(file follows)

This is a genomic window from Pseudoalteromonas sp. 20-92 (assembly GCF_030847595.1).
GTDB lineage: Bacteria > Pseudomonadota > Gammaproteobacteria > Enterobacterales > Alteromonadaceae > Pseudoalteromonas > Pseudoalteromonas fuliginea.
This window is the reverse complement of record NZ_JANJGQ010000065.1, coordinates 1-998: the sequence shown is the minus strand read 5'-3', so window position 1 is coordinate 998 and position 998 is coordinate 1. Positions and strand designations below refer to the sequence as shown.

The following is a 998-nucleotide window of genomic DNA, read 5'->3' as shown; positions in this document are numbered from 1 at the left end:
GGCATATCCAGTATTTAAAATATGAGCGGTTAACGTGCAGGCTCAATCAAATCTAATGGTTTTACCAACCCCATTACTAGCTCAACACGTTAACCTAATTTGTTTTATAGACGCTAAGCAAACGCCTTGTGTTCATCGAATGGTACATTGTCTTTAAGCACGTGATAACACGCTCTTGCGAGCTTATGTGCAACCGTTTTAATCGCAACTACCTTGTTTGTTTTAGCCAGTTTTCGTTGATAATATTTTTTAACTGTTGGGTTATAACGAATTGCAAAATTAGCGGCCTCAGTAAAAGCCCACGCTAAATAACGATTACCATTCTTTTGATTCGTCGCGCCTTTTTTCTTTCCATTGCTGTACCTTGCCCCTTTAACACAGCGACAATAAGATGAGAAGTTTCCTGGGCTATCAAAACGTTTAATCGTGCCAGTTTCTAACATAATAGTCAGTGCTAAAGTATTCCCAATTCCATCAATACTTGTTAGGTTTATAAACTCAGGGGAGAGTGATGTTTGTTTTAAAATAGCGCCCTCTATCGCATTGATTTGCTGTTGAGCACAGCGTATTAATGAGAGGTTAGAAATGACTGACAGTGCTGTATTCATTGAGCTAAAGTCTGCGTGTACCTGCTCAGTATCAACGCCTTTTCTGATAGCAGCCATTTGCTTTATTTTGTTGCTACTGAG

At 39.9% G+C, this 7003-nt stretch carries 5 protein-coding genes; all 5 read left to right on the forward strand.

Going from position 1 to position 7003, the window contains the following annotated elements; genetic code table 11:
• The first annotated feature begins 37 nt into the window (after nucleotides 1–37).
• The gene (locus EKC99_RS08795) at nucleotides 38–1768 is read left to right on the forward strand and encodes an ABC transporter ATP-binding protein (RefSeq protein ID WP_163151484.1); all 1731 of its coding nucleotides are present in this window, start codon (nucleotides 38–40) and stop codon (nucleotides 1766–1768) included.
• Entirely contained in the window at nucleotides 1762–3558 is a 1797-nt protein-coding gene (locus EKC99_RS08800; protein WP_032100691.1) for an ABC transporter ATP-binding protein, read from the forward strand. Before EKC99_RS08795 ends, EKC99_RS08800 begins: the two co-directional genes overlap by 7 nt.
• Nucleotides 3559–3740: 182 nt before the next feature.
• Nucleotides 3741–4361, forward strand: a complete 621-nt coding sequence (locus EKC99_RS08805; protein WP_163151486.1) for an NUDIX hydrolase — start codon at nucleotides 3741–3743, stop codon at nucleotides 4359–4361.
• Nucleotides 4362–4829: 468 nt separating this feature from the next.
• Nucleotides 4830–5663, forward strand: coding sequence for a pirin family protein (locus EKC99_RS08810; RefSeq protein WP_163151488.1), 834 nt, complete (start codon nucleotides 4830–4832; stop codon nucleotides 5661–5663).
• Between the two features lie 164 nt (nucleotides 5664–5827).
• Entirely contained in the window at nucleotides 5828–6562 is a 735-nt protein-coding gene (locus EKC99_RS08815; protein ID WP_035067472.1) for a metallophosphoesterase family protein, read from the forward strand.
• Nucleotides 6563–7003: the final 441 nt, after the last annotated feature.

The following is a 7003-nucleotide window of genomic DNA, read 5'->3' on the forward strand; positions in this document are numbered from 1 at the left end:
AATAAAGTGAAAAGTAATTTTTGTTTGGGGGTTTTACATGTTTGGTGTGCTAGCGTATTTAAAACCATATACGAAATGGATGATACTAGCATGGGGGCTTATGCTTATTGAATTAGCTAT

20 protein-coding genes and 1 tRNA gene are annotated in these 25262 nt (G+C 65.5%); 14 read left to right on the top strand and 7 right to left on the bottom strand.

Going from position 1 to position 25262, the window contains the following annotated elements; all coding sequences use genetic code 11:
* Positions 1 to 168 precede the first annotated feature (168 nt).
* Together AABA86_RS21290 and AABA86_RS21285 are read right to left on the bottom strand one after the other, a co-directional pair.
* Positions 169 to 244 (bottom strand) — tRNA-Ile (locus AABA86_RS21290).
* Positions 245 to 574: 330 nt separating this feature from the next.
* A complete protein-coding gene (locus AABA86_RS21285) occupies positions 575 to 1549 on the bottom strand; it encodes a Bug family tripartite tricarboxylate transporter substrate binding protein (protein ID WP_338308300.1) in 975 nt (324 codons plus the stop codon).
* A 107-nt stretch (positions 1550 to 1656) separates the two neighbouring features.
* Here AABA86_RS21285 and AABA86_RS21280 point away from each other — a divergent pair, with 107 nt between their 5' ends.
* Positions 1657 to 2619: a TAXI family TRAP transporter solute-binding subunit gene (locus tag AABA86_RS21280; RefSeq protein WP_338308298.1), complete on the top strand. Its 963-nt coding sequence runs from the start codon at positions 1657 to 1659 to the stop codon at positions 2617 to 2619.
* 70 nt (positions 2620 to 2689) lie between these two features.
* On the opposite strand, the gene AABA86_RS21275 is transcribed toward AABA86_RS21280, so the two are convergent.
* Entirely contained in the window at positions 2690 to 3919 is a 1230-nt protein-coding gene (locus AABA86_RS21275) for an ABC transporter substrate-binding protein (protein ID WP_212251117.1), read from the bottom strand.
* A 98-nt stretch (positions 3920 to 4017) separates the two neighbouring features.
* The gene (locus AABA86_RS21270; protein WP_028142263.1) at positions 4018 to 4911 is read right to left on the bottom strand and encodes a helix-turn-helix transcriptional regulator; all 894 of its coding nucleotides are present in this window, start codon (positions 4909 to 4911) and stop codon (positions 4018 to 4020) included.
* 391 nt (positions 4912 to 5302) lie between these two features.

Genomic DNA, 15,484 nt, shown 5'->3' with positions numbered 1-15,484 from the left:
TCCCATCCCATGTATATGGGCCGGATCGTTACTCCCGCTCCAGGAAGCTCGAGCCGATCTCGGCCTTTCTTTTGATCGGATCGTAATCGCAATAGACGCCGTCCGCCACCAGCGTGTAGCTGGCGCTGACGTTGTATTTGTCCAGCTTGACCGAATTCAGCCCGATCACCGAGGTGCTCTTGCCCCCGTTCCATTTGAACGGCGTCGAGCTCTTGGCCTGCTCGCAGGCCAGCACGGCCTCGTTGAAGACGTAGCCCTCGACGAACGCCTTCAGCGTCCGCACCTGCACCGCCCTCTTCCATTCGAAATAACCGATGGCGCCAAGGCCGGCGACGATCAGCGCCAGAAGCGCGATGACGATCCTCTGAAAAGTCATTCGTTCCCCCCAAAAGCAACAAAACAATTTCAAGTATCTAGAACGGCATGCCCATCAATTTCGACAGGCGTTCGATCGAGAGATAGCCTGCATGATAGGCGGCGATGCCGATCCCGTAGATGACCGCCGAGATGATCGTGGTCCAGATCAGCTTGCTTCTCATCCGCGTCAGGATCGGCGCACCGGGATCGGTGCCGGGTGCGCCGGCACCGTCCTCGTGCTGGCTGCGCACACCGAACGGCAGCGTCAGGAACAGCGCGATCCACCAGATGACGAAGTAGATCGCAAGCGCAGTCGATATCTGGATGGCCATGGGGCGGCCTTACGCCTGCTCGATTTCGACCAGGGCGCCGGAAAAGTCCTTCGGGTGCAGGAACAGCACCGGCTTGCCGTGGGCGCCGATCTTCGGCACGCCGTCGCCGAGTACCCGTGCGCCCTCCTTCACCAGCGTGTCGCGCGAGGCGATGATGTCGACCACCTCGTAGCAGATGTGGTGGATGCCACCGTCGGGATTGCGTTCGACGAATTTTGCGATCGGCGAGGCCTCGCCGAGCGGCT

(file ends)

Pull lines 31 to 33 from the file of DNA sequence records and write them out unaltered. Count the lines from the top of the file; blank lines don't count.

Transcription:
* On the opposite strand, the gene AABA86_RS21275 is transcribed toward AABA86_RS21280, so the two are convergent.
* Entirely contained in the window at positions 2690 to 3919 is a 1230-nt protein-coding gene (locus AABA86_RS21275) for an ABC transporter substrate-binding protein (protein ID WP_212251117.1), read from the bottom strand.
* A 98-nt stretch (positions 3920 to 4017) separates the two neighbouring features.